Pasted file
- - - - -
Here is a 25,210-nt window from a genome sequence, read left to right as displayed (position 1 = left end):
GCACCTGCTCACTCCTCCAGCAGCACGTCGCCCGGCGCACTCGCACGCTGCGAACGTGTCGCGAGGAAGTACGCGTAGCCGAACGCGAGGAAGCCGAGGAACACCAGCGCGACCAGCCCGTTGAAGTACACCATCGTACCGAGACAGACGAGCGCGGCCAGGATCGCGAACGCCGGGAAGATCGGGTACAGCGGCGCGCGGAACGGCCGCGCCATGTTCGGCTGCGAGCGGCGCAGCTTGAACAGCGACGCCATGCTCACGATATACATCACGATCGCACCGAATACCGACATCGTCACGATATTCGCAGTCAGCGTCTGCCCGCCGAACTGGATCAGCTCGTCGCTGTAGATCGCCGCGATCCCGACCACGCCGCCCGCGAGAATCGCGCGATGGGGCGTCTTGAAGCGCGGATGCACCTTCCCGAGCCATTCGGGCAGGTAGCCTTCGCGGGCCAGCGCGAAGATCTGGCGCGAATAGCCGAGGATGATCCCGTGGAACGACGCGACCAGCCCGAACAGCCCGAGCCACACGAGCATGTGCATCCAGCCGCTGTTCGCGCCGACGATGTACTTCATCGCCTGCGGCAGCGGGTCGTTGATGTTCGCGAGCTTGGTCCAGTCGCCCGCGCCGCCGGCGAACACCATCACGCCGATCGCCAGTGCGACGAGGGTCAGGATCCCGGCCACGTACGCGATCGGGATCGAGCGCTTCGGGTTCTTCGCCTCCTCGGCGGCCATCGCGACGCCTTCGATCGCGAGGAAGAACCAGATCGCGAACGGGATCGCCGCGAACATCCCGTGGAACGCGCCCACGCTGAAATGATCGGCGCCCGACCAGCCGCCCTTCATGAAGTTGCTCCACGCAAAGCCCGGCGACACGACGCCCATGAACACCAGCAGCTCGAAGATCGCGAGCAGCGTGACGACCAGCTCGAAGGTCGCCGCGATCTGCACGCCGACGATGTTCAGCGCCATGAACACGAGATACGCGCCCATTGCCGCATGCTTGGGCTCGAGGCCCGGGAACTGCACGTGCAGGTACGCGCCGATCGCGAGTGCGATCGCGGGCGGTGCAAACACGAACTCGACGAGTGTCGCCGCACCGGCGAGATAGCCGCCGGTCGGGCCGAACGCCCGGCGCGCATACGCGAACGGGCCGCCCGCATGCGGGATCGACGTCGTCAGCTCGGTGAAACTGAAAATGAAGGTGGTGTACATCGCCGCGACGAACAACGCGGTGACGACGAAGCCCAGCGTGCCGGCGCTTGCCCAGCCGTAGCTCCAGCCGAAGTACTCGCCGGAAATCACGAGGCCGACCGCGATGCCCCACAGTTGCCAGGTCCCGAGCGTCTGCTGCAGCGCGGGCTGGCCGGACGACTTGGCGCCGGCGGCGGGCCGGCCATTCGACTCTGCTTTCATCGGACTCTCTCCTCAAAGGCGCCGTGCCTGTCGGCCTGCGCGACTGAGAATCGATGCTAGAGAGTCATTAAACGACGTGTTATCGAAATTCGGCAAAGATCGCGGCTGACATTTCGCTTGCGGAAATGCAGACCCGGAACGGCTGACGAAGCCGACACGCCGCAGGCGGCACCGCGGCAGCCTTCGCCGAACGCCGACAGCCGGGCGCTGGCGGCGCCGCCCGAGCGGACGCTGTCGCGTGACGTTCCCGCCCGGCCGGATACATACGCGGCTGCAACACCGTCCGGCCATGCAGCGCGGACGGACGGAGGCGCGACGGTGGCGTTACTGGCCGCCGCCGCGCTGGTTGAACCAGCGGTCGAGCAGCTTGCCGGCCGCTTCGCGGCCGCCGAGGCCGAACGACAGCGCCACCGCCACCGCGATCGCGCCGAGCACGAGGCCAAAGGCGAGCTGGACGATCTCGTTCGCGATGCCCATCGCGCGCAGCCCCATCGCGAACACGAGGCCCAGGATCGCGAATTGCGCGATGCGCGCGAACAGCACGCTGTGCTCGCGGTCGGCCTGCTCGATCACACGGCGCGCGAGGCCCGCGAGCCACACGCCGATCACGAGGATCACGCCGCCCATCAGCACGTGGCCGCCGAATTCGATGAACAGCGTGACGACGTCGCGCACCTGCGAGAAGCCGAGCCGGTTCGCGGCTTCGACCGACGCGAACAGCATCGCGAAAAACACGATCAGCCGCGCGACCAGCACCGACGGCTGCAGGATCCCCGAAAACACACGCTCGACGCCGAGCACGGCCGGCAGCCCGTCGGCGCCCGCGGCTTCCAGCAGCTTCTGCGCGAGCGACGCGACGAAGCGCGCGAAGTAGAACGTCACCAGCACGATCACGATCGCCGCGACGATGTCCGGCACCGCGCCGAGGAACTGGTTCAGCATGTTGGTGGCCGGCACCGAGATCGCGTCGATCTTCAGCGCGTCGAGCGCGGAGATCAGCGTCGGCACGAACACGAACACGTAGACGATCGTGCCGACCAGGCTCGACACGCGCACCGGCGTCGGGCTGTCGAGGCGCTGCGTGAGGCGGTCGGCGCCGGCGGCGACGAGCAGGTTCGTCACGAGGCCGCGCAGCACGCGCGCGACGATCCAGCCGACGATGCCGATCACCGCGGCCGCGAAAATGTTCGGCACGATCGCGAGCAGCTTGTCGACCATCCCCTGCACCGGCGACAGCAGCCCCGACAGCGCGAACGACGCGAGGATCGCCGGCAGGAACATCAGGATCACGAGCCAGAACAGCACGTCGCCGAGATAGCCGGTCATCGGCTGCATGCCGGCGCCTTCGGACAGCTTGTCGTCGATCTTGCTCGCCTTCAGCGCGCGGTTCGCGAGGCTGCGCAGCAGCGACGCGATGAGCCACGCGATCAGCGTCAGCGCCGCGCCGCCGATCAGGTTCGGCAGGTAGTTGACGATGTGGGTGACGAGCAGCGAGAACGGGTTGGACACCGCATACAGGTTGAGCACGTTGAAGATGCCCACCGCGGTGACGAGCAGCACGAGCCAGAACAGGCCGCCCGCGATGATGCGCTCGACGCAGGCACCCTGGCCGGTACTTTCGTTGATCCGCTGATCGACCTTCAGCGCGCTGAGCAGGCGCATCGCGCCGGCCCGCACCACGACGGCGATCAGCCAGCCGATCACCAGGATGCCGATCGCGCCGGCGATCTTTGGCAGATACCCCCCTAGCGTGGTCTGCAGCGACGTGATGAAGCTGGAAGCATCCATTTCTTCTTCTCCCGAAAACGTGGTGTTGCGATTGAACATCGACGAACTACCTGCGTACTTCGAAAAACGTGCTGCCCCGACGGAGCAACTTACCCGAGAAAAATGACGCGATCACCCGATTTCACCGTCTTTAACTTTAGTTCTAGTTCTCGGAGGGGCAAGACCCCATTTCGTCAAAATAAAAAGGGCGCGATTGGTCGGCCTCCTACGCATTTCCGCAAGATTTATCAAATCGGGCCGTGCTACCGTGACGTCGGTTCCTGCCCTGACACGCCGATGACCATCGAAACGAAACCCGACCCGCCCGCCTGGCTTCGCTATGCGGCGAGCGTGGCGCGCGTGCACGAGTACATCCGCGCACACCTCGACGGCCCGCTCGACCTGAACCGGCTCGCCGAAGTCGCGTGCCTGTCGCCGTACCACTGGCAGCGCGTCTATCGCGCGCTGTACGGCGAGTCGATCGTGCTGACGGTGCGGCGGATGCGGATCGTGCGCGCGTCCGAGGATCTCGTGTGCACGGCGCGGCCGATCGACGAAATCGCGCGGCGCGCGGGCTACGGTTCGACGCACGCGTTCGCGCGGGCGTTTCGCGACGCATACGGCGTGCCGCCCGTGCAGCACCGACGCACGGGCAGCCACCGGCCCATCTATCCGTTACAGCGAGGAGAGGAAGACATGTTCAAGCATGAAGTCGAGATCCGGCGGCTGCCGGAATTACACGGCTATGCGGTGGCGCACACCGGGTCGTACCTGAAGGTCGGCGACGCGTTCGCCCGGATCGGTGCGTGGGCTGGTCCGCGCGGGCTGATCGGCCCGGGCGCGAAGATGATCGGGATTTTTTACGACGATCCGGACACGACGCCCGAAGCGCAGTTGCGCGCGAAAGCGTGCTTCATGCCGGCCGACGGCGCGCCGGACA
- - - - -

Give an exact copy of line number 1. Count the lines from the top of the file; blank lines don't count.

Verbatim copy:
Here is a 25,210-nt window from a genome sequence, read left to right as displayed (position 1 = left end):